The next part of Motorsport Week’s review of the 2020 MotoGP season focusses on the trials and tribulations of Aprilia during its quest to introduce an all new premier class machine as it aims to challenge the front running manufacturers.
Hopes were high for an Aprilia ascent through the field ahead of 2020, the Italian manufacturers prospects being dependent on the success of its all new RS-GP designed for its seventh season since rejoining MotoGP ahead of ’15.
Headlining the updated material fitted to the new machine was an upgraded 90 degree V4 powertrain, designed to provide more power as well as greater drivability for its riders.
The RS-GP also received updated improved aerodynamics, as illustrated by the much more prominent aero elements that adorned the front of the bike relative to its predecessor, while improvements to the electronics and other minor enhancements in pretty much every aspect were also implemented.
Aleix Espargaro undertook the entirety of Aprilia’s pre-season test programme as far as the race riders went, with Andrea Iannone receiving a provisional 18 month ban for doping in late December, thus meaning he couldn’t test the machine at all ahead of ‘20.
His provisional ban would ultimately become an enforced one, with test rider Bradley Smith called up to replace the one-time MotoGP race winner while he and Aprilia appealed his suspension.
Testing seemed to promise much for the new RS-GP, Espargaro left confident of glory following the Sepang test in February-so much so that he reckoned he could have ridden the bike onto the podium should the Malaysian GP have taken place the week after.
The ’20 spec RS-GP’s competition debut would have to wait until July at Jerez following the ever tightening grip of the Covid-19 pandemic forcing the first round of the year at Qatar to be cancelled, with the bulk of the opening European and American rounds soon following.
Things didn’t start smoothly for the Noale-based marque, Espargaro retiring from both Jerez encounters in addition to Aprilia having to run its motors with less revs for the rest of the year due to reliability concerns.
Smith at least managed to bring the second steed home in the points in both races in what was a muted start for the RS-GP to say the least.
A run to tenth in the Czech GP at Brno for Espargaro was encouraging as the Gresini-run squad continued to gather important data on its challenger early on, with points finishes also coming in the following three events for the Spaniard.
Aprilia Racing CEO Massimo Rivola had stated pre-season that he expected things to pick up after mid-season after the squad had gathered more information on the bike, saying after testing,
“We will most likely have a complicated early part of the season with an bike that is very much still wet behind the ears, but I am certain that from mid-season, we will be able to see the true value of the hard work done in Noale.”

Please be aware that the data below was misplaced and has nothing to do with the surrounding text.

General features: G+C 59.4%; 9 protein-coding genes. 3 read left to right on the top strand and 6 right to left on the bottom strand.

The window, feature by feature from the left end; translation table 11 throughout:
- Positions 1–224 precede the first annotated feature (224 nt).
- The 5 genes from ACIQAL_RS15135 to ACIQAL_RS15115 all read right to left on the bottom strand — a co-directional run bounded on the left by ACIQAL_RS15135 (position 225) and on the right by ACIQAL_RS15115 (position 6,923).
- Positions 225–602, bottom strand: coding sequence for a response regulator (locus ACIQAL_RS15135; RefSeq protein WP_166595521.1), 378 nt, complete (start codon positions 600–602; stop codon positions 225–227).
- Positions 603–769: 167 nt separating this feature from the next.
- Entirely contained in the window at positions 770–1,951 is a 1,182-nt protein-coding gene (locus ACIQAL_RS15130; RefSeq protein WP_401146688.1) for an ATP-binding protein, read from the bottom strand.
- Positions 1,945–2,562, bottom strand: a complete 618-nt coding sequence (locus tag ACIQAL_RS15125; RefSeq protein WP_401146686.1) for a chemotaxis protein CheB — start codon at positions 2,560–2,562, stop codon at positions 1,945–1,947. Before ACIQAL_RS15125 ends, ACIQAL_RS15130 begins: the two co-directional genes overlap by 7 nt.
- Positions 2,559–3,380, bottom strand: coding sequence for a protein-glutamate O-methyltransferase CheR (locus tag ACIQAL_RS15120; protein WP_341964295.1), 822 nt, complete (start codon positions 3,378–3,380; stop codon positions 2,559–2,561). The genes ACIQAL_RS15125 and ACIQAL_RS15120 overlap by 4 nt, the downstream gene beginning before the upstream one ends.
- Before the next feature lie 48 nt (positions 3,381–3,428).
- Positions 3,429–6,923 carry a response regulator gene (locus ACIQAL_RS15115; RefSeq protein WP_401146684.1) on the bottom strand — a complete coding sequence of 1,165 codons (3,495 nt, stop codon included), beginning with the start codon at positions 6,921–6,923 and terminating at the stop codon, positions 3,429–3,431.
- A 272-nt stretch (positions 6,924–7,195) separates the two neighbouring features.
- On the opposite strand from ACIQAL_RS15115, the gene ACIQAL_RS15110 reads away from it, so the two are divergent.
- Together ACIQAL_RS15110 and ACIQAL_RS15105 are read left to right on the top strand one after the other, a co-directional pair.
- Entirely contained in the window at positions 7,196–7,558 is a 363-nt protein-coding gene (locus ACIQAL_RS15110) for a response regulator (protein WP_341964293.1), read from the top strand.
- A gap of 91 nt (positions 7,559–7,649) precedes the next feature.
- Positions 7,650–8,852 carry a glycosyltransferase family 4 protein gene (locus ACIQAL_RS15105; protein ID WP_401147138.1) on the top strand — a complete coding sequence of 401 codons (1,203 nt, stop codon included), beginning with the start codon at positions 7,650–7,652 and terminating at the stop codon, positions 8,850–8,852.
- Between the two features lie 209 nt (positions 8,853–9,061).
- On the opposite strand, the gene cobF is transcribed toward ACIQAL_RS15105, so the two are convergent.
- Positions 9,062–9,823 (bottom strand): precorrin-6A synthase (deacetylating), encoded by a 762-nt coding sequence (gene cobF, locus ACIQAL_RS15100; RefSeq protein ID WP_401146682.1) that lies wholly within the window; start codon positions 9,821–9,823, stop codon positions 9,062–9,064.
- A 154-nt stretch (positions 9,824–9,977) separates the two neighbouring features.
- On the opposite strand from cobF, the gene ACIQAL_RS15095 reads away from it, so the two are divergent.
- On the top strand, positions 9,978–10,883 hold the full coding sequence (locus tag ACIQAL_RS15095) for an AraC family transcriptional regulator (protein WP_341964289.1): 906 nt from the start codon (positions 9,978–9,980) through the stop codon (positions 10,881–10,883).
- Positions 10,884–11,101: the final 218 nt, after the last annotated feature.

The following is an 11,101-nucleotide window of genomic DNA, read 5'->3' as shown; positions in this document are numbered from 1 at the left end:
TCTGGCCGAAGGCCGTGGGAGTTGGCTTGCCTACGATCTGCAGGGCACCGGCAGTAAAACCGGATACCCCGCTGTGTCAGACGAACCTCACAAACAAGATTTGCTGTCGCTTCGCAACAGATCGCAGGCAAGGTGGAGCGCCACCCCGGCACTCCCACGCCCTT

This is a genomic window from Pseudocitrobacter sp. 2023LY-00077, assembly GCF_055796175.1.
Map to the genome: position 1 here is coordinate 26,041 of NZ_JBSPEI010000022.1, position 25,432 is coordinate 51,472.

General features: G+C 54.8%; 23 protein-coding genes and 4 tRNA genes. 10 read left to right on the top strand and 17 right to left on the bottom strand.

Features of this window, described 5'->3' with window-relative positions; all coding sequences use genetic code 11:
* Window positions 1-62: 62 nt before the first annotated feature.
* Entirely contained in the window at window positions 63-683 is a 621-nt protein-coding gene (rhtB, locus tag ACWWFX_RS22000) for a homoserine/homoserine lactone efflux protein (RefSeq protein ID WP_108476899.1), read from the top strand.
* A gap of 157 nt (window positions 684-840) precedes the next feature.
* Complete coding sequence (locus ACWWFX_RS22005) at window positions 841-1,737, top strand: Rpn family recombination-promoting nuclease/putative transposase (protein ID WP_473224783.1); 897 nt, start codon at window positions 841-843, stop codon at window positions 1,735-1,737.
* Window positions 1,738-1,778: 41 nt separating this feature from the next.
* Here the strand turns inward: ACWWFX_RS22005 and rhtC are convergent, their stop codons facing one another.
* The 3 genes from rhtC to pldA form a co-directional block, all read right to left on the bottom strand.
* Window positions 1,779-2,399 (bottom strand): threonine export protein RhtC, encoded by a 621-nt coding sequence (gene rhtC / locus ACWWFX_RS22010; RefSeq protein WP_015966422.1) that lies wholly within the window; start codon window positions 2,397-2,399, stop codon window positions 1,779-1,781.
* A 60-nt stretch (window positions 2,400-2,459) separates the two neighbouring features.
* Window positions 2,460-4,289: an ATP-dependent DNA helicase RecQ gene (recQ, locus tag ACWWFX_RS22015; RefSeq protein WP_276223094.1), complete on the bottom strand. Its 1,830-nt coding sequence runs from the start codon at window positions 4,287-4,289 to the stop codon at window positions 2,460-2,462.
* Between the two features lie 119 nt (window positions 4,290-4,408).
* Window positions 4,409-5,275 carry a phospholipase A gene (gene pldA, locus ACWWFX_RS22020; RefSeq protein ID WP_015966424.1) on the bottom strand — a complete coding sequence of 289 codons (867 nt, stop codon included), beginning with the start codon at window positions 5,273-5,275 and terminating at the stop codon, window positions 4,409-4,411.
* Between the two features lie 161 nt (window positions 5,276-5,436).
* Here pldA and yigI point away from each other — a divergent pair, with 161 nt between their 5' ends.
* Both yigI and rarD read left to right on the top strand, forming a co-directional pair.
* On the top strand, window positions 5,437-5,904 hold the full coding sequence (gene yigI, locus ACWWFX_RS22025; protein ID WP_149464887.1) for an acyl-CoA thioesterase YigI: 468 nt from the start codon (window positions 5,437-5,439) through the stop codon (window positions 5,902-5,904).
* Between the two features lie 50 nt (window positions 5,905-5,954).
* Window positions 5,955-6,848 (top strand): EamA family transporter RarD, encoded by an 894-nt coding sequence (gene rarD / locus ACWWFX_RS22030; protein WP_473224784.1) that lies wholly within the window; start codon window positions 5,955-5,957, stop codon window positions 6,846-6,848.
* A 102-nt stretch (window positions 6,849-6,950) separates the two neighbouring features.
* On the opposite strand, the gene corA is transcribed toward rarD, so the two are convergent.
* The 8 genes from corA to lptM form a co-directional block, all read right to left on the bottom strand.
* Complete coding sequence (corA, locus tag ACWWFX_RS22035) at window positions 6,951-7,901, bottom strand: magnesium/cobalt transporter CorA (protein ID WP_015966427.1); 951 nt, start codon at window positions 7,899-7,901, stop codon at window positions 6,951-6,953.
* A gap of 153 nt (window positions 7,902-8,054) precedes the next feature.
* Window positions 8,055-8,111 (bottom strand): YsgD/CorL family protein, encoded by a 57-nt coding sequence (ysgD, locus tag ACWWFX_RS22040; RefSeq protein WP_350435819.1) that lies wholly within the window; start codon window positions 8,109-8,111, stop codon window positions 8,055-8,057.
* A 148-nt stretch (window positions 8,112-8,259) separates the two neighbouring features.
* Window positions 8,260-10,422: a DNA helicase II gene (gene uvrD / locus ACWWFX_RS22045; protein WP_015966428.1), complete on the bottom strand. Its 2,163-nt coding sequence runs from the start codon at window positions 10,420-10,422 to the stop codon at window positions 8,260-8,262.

Rivola’s rosy forecast unfortunately failed to come to pass as the RS-GP’s rear traction limitations continued to haunt the organisation all year, though Espargaro at least managed to add a pair of top ten results in the final two events of the year, his season best of eighth coming in the season finale at Portimao.
Smith meanwhile was only able to capture points five times in his 11 starts across the year, Aprilia electing to replace him with its second test rider Lorenzo Savadori for the final triple header of the season as a reward for his strong run to the title in the Italian Superbike series.
Savadori failed to add to Aprilia’s points account after only taking the chequered flag once with 18th in the second Valencia contest, though impressed with a run to fourth during opening practice for the Portuguese GP just behind team-mate Espargaro, the latter even ending the day in the same position after lowering his lap time once again in FP2.
Iannone ultimately never returned to competition in ’20 after losing his appeal to have his ban dropped, instead having his original 18 month suspension increased to a mammoth four years by the World Anti Doping Agency-likely ending his professional motorcycle racing career.
Aprilia can be somewhat forgiven for an ultimately disappointing first campaign with the revised RS-GP considering it was the only manufacturer to enter the year with an all-new machine, plus the unbelievable closeness of the competition in the premier class that saw most of the field covered by less than a second all season.
It will be important for Aprilia to make a good step forward with its updated ’21 challenger though with currently very little to show for its latest seven year stint in the premier class, indeed it remains the only marque of the ‘new’ entries to not score a win thanks to the success of Suzuki and KTM in recent seasons.
Aprilia seems committed to making a success of its MotoGP adventure, illustrated by a test with a ’21 prototype RS-GP at Jerez just a day after the Portuguese season finale to try and iron out the ’20 machine’s foibles, as well as the fact its taking all its racing operations in house after electing to split with long-time partners Gresini at the end of next year.
We’ll have to wait until competition gets underway in Qatar in a few months time to truly see whether Aprilia can squeeze enough from the RS-GP to thrust itself into the conversation for rostrums, although one thing is for certain-Aprilia is running out of time to prove it can cut it in the premier class.